The Stomach Pump.—This antidote will not produce the desired result if the arsenic is not in solution, consequently the stomach pump takes a position of primary importance in attempts at recovery. Following the evacuation of the stomach should be the application of external heat and the administration of stimulating drugs; morphia if necessary to quiet pain. Water to flush the entire system.

Calcium.—This is a very abundant element in nature, occurring as limestone, marble, chalk, and so forth. Calcium chloride is perhaps the only drug derivative that might prove dangerous to the public. In excess this drug is a strong gastro-intestinal irritant, and poisonous effects should be treated by vegetable acids and demulcent drinks. Calcium chloride is not chloride of lime. For the latter see Lime.

Chlorine occurs in combination with sodium, potassium, magnesium and calcium. It is in its liberation that it proves itself dangerous to life on account of its poisonous vapor. (See Gases and Volatile Substances.)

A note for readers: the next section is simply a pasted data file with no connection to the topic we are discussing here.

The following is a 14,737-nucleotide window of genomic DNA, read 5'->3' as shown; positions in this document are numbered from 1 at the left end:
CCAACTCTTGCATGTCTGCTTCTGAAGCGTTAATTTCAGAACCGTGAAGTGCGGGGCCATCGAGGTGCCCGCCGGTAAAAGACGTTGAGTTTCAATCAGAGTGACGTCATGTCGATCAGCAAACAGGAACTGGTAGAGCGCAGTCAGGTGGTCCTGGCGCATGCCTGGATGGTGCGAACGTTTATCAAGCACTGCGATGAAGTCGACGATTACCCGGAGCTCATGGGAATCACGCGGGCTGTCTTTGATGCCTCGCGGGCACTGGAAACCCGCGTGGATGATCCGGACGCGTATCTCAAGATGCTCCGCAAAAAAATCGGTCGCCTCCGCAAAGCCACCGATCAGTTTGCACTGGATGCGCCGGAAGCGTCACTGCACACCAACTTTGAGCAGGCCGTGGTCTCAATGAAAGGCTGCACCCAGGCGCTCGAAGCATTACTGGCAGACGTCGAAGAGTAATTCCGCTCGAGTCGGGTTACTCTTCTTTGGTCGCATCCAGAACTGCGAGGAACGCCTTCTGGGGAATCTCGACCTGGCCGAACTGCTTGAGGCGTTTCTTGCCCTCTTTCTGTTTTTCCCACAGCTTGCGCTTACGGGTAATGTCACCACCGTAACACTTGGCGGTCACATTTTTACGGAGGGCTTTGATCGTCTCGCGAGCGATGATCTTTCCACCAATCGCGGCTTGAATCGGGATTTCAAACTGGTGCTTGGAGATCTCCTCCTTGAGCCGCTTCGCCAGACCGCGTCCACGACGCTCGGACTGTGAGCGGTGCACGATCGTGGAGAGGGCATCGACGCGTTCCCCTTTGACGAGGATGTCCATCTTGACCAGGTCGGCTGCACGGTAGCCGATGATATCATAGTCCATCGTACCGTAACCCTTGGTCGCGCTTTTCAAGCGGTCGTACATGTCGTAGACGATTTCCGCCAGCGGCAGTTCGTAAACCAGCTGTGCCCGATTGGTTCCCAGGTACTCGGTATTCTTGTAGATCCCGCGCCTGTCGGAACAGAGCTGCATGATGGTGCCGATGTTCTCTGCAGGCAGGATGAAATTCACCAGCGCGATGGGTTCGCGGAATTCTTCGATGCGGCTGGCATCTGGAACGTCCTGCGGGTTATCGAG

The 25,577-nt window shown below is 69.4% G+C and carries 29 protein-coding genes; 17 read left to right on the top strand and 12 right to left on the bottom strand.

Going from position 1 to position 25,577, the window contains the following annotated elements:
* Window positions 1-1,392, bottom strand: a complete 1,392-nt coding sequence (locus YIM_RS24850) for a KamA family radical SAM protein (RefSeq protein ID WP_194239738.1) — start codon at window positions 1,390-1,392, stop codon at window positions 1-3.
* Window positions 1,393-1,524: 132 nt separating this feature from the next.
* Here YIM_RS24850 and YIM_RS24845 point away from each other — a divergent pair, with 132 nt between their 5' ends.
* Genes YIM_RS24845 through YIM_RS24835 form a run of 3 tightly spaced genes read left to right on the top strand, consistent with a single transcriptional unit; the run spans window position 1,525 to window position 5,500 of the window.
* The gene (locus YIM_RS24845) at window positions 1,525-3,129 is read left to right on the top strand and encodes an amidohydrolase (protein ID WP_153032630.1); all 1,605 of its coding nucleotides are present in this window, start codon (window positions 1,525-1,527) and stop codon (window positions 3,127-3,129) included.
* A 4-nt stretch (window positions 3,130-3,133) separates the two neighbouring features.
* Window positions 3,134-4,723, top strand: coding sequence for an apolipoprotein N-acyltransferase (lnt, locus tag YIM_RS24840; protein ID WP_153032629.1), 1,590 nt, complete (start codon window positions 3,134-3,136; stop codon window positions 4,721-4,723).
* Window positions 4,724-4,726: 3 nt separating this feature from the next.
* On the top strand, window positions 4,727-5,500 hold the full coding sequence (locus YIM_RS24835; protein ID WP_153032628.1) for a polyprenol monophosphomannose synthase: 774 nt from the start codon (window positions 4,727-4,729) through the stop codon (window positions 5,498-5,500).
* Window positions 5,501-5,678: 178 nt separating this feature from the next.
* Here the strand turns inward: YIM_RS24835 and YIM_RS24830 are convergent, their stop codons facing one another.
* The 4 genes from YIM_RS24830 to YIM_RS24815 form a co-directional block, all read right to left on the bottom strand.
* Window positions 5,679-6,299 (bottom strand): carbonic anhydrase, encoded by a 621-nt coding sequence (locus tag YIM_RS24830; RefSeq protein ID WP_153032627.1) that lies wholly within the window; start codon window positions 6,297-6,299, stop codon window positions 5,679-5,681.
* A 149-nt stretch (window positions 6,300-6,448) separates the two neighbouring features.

Chromium.—The preparations of this mineral, most familiar to the public, are chromic acid, bichromate of potassium and chromate of lead. All the chromium preparations are irritants to the stomach and bowels and can cause death when taken internally. To counteract, use the stomach pump and give demulcent drinks. Administer stimulants under the skin and apply heat. Give lime-water or other weak alkalies if chromic acid has been taken.

Copper.—The salts of copper taken into the stomach in excess are powerful irritants to the stomach and bowels, giving the following symptoms: Copperish taste, intense pain in stomach, vomiting, purging, convulsions. Death may follow.

Treatment.—Give the chemical antidote, yellow prussiate of potassium, mild drinks, such as sweet oil, milk, white of eggs. Soaps and alkalies are said to be antidotal. The stomach should be emptied of the compounds formed either by emesis or stomach pump. Stimulating treatment and opium to relieve pain should be given.

Gold.—The pharmaceutical preparations of gold are decidedly poisonous, the chloride more so than corrosive sublimate, it is claimed. They are corrosive in their action, with symptoms similar to copper and other gastro-intestinal irritant poisons.

Treatment.—For treatment, evacuate stomach; stimulate. Sulphate of iron is said to be a chemical antidote.

Iodine.—This is a non-metallic substance, having a metallic lustre. It volatilizes at a low temperature and gives off a crimson-purple vapor. For poisoning by this drug, see Gases and Volatile Substances.